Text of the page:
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MIA faced with stormy waters following spike in COVID-19


During August, Malta experienced another surge in COVID-19 cases, with active cases reaching a record of 699 even exceeding the levels recorded during the first half of this year. This spike came mostly from group activities that were allowed to resume after Malta eased its lockdown and in part due to summer travel. However, it is important to note that COVID-19 deaths have remained low, as most of the infected were young adults.

Following this spike, Malta’s cases per 100,000 people over a 14-day period exceeded 100 cases (as at end of August), which ranked Malta at the top when compared to other European countries. This prompted several European countries to restrict travel to the island. As of the time of this writing, a total of 16 European countries have either banned non-essential flights from Malta or announced quarantine requirements.

This undoubtedly, has impacted the operations of Malta International Airport plc (MIA) and also that of the local tourism industry. Most notably being the recently imposed 14-day quarantine on travellers arriving in the UK from Malta. The UK is the largest tourism market for Malta and represents 25% of the market. Italy, which represents the second largest market (21%), is also requesting a negative test certificate for passengers arriving from Malta. Other countries which imposed travel restrictions on Malta include: Belgium, Netherlands and Switzerland, with these contributing around 7% to the local tourism. Yesterday, it was reported that Poland has banned all flights to and from Malta for a period of two weeks.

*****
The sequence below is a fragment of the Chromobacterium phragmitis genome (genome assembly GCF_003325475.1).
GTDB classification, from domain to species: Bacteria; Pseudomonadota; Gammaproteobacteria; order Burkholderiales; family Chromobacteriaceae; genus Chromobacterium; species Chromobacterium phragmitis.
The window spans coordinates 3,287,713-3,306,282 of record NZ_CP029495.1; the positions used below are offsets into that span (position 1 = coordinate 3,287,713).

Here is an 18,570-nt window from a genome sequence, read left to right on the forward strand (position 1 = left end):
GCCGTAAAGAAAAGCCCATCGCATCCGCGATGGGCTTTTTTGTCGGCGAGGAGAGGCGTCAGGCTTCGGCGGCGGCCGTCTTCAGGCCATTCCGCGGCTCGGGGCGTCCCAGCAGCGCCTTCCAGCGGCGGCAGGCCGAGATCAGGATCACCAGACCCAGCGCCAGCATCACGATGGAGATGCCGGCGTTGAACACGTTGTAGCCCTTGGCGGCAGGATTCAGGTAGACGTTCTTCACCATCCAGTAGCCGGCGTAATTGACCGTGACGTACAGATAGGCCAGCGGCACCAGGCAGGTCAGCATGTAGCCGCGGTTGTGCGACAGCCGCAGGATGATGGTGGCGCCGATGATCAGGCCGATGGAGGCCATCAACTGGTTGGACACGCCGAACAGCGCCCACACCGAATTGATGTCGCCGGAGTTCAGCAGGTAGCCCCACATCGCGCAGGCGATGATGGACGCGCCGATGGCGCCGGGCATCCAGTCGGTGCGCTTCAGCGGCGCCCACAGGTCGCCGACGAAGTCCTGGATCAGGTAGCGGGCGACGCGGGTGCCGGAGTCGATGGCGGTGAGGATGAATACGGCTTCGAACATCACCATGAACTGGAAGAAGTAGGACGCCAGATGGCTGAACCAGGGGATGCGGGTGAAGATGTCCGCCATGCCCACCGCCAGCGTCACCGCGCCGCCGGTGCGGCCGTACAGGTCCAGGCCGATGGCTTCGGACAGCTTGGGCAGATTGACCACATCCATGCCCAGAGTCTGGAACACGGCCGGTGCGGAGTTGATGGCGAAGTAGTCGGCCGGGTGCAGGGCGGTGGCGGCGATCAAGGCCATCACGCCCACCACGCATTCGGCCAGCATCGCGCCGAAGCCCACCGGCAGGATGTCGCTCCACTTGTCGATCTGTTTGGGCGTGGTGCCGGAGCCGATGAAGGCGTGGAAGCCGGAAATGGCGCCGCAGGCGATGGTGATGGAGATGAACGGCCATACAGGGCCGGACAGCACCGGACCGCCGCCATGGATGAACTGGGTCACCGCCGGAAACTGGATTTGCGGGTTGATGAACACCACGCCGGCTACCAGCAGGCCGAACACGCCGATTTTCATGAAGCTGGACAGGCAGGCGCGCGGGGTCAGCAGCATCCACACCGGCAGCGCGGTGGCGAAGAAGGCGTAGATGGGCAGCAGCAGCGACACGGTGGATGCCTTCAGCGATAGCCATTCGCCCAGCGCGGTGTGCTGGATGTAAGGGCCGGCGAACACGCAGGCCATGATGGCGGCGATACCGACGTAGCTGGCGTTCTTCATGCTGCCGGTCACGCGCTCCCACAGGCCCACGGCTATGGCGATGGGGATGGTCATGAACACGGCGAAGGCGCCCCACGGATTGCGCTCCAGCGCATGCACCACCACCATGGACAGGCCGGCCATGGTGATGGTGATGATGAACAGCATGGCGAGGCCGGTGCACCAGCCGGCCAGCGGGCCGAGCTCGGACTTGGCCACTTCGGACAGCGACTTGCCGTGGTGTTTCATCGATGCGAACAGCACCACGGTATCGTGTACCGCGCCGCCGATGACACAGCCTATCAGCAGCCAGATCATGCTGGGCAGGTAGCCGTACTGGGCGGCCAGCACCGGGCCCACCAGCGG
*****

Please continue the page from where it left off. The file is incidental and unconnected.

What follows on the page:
Recently, the local Government has also re-imposed several restrictions to control the virus spread. Amongst others, these include a new ‘amber list’ of countries, arrivals from which will need to produce a COVID-19 negative test result of up to 72 hours before arrival. As of to date, the list includes Bulgaria, Romania, Czech Republic, Tunisia and Spain (applies only to passengers arriving from: Barcelona, Girona and Madrid).

This uncertainty is once again increasing concerns in the aviation industry, with airlines cutting flights and opting to keep operations suspended, despite the opening of borders following the containment of the first wave during H1 2020. Locally, it was reported that Emirates has continued to suspend operations and the airline may restart flights only when it is commercially and operationally feasible. Ryanair will cut its September and October timetable by ‘20 percent’ on weaker-than-expected demand following renewed virus-linked travel restrictions in some European countries. Other airlines are expected to follow suit in the coming months given the persistency of the pandemic.

Despite the difficulties currently being faced by the Airport, MIA has a proven track record of maintaining a strong liquidity profile with cash reserves amounting to €34.5 million as at H120, an improvement of €6.3 million over FY19, even when faced with such an unprecedented second quarter. The business model of MIA is further strengthened by its monopolistic position.

H120 financial results: Profits plummet as pandemic takes toll

MIA experienced a decline of 68.7% in passenger traffic during H120 on a comparative basis. In view of the high correlation between MIA’s revenue and its traffic, revenue tumbled by 66.5% over H119. As expected, the Airport managed to decrease its operating costs by 34.2%, which mitigated the impact of the pandemic. MIA reported a loss of €2.9m (H119: profit of €13.9m). In view of the current situation, MIA did not propose an interim dividend.

FY20 Outlook and beyond

In the short to medium term we expect MIA’s share price to continue be determined by the current developments, which as the situation stands cannot be predicted. The general consensus is that demand for aviation has been severely impacted and it will take up to 2023 for passenger numbers to get back to 2019 levels. Nevertheless, the robust business model of the airport, coupled with a zero-leverage balance sheet, should enable MIA to weather these difficult times and provide investors with an interesting medium to long-term investment.

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